Maternal caffeine consumption and risk of neural tube defects

Department of Psychiatry, University of California Davis Medical Center, University of California, Davis, CA, USA.
Birth Defects Research Part A Clinical and Molecular Teratology (Impact Factor: 2.21). 11/2009; 85(11):879-89. DOI: 10.1002/bdra.20624
Source: PubMed

ABSTRACT Animal studies demonstrate teratogenic effects of caffeine, whereas human studies are inconclusive.
Associations between maternal caffeine consumption and neural tube defects (NTDs) by type of NTD (anencephaly, spina bifida, or encephalocele) were examined using data from the National Birth Defects Prevention Study (NBDPS). Total average daily caffeine from coffee, tea, soda, and chocolate consumption during the year before pregnancy was estimated for 768 mothers of infants with NTDs and 4143 mothers of infants without birth defects who gave birth during 1997 through 2002. Periconceptional use of caffeine-containing medications was evaluated separately. Adjusted odds ratios (OR) and 95% confidence intervals (CI) associated with consumption of total caffeine and each caffeine source were estimated from logistic regression models.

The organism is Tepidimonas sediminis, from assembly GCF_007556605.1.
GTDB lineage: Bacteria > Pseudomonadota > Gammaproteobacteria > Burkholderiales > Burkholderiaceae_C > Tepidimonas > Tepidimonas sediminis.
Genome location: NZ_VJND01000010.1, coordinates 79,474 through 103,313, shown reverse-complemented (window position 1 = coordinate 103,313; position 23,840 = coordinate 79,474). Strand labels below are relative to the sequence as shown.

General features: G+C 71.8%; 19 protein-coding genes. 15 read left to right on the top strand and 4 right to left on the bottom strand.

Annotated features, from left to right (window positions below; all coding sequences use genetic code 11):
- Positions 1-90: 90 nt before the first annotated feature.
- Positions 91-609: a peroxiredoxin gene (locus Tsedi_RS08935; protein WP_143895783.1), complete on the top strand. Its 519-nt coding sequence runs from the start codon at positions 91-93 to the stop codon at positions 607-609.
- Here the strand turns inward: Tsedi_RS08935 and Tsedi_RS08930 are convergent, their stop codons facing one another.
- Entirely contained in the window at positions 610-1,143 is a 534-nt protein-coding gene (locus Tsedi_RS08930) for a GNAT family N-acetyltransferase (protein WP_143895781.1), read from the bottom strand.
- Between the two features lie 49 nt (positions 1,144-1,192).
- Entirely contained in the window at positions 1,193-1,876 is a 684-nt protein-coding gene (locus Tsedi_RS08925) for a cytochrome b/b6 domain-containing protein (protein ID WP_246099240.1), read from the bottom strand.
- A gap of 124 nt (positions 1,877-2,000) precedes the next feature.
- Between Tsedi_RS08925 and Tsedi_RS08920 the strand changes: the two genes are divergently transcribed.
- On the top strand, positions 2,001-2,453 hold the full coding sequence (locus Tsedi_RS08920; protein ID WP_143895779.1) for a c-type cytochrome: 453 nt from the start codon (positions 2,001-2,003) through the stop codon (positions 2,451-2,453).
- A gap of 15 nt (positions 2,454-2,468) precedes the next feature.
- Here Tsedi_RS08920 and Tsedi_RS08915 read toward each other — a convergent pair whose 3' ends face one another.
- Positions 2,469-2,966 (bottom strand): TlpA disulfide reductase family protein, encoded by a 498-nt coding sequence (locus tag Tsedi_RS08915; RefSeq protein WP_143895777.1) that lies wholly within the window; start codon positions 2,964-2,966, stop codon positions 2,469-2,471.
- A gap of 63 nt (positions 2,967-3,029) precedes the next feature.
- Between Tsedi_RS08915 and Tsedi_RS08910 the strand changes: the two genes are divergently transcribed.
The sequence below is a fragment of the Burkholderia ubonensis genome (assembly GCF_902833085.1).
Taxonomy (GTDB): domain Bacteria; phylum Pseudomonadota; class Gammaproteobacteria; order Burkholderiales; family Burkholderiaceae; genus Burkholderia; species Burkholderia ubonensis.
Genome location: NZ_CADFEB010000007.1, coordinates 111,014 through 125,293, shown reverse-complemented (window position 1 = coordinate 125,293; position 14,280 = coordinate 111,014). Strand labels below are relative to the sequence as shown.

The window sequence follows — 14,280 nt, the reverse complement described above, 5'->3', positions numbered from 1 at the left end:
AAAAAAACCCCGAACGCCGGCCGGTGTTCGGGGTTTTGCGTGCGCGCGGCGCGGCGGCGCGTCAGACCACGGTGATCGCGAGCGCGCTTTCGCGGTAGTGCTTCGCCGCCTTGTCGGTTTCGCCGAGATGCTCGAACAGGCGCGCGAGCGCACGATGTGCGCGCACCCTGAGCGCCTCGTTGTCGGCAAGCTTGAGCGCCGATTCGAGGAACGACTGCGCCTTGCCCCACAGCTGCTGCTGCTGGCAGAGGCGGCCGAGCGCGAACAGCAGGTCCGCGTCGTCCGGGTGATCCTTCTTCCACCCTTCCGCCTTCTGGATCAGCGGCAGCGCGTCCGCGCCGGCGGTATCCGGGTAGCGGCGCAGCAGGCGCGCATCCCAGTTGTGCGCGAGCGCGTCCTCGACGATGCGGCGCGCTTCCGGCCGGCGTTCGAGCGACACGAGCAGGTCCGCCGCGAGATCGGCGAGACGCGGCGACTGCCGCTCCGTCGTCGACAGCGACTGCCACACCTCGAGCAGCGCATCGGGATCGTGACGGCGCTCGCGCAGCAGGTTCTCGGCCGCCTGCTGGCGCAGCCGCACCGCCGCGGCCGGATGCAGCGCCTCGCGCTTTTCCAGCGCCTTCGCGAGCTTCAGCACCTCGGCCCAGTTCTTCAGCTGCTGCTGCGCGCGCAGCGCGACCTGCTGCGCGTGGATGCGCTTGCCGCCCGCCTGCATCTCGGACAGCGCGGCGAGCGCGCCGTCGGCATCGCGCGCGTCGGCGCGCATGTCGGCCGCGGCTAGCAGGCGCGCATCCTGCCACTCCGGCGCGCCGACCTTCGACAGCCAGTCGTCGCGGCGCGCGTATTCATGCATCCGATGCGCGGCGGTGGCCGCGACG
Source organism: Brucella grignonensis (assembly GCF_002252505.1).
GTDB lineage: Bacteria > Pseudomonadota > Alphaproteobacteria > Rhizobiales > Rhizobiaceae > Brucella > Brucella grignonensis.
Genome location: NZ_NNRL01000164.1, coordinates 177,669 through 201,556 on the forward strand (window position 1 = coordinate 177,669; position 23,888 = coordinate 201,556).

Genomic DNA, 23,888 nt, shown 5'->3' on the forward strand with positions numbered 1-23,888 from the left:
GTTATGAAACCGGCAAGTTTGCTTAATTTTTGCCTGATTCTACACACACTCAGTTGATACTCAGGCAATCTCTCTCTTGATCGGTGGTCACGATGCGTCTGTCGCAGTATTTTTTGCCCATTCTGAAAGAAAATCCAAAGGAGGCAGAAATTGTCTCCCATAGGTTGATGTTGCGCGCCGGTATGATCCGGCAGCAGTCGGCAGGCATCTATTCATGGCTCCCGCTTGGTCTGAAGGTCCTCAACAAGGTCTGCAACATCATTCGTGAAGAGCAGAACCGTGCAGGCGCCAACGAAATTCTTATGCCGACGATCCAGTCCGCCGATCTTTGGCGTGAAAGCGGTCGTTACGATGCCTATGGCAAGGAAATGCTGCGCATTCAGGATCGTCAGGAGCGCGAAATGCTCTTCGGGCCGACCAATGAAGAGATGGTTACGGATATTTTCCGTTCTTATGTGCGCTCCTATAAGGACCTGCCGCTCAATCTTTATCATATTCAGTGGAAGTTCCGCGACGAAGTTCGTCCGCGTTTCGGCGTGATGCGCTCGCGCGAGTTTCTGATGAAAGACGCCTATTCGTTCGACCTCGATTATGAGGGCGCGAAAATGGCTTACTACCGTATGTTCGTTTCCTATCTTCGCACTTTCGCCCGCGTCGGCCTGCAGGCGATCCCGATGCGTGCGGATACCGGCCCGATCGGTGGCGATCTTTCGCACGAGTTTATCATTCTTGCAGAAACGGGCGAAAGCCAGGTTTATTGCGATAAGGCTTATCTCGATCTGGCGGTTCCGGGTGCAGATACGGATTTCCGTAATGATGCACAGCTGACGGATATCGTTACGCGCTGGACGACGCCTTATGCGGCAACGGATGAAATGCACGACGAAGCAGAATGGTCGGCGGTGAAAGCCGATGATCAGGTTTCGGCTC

Positive associations were observed between spina bifida and total caffeine consumption (OR 1.4; 95% CI: 1.1-1.9) and each caffeine source except caffeinated tea, which showed a negative association with spina bifida (OR 0.7; 95% CI: 0.6-0.9). Associations with modestly increased risk of NTDs and encephalocele were also observed. The association between caffeine consumption and anencephaly differed by maternal race/ethnicity. No dose effects were found.
Additional studies should confirm whether women who consume caffeine are at increased risk for pregnancies complicated by NTDs.


Available from: Charlotte Druschel, May 09, 2014
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